Three bottles of 1774 Vin Jaune to go under the hammer

11th May, 2018 by Lauren Eads

Three bottles of vin jaune (yellow wine) from the 1774 vintage in Jura, believed to be among the oldest bottles of wine in the world, will be auctioned later this month, and could fetch up the €40,000 each.

The 244-year old wine are being sold by the descendants of the 18th century winemaker Pierre Vercel, as reported by The Guardian. The three bottles, which are technically known as Vin Jaune d’Arbois as the “jaune” term was not in use when they were made, are the last of that vintage owned by the family.

It’s believed that Varcel himself, or perhaps family member Anatoile Vercel, according to auction house Christie’s, made wine in France’s Jura region during the reigns of Louis XV and Louis XVI.

Vercel, who came from a….

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One Response to “Three bottles of 1774 Vin Jaune to go under the hammer”

  1. Wink Lorch says:

    The story that Anatoile Vercel was the ‘inventor’ of Vin Jaune is completely false. No-one has yet ever fully unravelled the mystery of who first made Vin Jaune, or even any wine under a veil of yeast, or flor as it would be called in Jerez.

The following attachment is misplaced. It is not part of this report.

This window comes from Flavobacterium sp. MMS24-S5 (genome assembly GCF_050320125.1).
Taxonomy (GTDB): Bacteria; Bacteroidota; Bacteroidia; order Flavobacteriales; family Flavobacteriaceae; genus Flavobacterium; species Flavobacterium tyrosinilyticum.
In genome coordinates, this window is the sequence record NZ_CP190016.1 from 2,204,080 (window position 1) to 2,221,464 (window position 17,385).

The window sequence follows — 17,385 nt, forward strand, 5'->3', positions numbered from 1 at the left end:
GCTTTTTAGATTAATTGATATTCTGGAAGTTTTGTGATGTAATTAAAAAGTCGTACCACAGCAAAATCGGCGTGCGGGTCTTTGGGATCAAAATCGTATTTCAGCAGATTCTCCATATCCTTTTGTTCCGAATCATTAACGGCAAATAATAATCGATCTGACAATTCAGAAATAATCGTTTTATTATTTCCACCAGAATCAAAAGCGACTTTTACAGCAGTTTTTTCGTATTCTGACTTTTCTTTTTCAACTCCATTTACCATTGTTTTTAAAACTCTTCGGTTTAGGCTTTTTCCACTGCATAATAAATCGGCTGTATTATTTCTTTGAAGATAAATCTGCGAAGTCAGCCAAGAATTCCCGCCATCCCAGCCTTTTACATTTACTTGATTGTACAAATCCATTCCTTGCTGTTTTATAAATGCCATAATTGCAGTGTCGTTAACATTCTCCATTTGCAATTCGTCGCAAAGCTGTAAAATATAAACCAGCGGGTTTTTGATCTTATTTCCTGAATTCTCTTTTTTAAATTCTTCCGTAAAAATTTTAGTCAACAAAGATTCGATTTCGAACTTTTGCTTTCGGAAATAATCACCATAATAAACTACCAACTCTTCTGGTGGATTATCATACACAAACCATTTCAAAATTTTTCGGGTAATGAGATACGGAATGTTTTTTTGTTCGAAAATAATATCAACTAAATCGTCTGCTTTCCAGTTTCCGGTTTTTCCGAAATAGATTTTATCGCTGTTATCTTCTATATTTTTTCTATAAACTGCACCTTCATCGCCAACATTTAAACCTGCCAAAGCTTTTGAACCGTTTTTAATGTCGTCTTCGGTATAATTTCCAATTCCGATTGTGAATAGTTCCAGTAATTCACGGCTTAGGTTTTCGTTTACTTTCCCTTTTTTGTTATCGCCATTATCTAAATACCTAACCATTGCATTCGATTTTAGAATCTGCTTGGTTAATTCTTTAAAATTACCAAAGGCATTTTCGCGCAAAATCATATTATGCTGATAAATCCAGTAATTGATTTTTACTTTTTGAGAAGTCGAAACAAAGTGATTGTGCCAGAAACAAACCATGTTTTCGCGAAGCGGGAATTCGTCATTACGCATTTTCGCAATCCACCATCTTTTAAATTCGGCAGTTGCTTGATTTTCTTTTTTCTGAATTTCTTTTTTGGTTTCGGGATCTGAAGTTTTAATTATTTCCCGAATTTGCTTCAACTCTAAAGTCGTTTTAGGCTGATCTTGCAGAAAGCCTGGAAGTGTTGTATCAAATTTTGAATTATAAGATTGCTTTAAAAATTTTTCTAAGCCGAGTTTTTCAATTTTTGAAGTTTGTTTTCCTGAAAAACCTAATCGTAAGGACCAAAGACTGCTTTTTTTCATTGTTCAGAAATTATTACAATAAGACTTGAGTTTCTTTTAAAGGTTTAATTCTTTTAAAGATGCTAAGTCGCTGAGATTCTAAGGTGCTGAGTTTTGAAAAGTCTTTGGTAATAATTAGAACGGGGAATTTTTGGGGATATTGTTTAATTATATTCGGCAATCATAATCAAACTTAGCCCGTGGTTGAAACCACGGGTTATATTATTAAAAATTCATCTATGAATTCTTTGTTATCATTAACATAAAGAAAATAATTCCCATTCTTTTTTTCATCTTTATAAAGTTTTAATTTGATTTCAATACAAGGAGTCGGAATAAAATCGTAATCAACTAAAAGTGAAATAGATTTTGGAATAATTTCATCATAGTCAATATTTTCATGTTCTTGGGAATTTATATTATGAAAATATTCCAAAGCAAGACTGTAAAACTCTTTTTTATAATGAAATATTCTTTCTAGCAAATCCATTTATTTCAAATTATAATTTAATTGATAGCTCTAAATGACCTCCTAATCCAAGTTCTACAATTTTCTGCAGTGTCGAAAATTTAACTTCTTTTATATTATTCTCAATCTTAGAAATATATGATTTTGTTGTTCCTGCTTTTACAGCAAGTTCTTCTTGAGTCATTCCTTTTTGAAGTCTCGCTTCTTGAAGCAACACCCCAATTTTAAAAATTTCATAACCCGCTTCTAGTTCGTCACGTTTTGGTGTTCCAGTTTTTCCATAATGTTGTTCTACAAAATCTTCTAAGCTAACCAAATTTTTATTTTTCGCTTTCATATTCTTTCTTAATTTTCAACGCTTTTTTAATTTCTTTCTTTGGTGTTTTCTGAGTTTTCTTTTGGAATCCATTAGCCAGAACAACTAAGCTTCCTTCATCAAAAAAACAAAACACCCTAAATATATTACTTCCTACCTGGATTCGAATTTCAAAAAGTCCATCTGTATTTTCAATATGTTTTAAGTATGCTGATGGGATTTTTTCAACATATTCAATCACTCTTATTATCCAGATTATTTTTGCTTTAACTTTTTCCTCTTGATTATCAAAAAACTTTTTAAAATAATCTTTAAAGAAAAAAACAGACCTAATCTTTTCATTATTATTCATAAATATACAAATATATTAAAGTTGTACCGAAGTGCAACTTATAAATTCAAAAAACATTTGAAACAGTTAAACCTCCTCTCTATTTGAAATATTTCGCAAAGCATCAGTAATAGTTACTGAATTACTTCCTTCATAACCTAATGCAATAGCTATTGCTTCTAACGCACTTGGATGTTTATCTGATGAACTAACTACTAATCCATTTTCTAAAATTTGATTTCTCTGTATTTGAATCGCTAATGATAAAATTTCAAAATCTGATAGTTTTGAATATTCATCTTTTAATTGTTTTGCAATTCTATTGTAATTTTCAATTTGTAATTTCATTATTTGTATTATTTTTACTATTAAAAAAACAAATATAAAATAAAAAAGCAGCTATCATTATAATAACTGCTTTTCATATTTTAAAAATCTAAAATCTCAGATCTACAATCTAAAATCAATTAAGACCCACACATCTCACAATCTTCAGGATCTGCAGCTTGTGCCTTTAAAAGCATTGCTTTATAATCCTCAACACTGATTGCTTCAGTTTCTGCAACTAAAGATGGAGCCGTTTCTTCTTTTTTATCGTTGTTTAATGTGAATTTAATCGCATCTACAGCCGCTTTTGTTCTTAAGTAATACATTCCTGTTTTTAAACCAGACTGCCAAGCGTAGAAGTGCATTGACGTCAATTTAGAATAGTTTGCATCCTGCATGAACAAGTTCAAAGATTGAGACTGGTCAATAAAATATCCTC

Although wines of Vin Jaune-style were certainly made as far back as the 17th Century or perhaps earlier, the term ‘Vin Jaune’ was not used until the early 19th Century and was never marked on the 1774 bottles from the Vercel collection. The wines were referred to as Vin de Garde or ‘keeping wines’.

    Anyone considering buying one of these auction lots, should perhaps take a look at the section on them in my book. Or you can try-before you-buy through purchasing the sister bottle (the one sold by Christie’s in 2012) available at Hedonism Wines – I’ll leave it to you to check the price.

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